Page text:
Water Solvency

Printer-friendly versionPDF version
Table salt in water

Figure 3:  Sodium dissolved in water.1

  • 1.

    The positively charged sodium ion (Na+) in table salt is attracted to the negatively charged oxygen-end of H2O molecules more than it is attracted to the negatively charged chloride ion
    (Cl-) of table salt. Therefore, NaCl is easily dissolved into water. Here you see how the oxygens of 6 water molecules are attracted to the sodium, and how the sodium is no longer bonded to its chloride.

A solvent is a substance that is able to dissolve other substances. Water is a universal solvent due to its ability to dissolve most all other polar substances. Have you ever added table salt to water before boiling pasta or rice? If so, you probably noticed that the salt eventually seemed to ‘disappear’. Table salt (NaCl) is made of ions that, because of their charges, readily separate and dissolve into water. Salt dissolves in water because the water molecules form a more favorable attraction to the salt ions than the salt ions’ attraction to one another (see Figure 3). Molecules or parts of molecules that are attracted to water molecules are called hydrophilic (i.e., “water loving”).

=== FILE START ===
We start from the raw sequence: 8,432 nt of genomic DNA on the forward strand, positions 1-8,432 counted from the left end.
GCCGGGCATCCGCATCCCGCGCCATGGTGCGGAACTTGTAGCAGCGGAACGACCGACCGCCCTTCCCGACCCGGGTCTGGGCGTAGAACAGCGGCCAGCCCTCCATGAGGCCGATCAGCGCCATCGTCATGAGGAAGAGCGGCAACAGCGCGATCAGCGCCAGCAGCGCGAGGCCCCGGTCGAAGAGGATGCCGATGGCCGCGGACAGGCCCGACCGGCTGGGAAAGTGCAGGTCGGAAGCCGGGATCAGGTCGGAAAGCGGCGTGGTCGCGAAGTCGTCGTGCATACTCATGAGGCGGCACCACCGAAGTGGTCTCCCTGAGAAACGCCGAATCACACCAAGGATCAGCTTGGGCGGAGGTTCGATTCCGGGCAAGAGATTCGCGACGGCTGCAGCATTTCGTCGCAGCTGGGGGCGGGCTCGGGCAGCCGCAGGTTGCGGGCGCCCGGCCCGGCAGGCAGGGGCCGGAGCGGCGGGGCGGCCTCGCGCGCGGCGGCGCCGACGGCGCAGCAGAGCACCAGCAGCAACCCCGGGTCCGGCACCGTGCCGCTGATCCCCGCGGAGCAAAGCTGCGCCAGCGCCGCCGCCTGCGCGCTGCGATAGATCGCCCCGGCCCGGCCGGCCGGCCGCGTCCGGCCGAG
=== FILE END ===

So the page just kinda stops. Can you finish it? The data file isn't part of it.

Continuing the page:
Looking Ahead

In the Water and Spirituality section below you will learn that the solvency of water makes possible what many religions of the world see as the spiritual significance of water in its purifying and healing quality.

Many nutrients that support life are hydrophilic. Because water is a universal solvent, it is an essential medium for transporting vital nutrients. Water can also transport many substances harmful to life, such as pesticides. Water’s solvency makes it a useful cleaning agent, but it also makes possible the contamination of our essential water supply.